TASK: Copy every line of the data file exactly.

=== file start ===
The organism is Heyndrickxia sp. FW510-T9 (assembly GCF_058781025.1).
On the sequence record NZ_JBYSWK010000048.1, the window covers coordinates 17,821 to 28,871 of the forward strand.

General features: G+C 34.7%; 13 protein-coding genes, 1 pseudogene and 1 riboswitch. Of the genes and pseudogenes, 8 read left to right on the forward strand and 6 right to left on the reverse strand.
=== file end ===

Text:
The organism is Heyndrickxia sp. FW510-T9 (assembly GCF_058781025.1).
On the sequence record NZ_JBYSWK010000048.1, the window covers coordinates 17,821 to 28,871 of the forward strand.

General features: G+C 34.7%; 13 protein-coding genes, 1 pseudogene and 1 riboswitch. Of the genes and pseudogenes, 8 read left to right on the forward strand and 6 right to left on the reverse strand.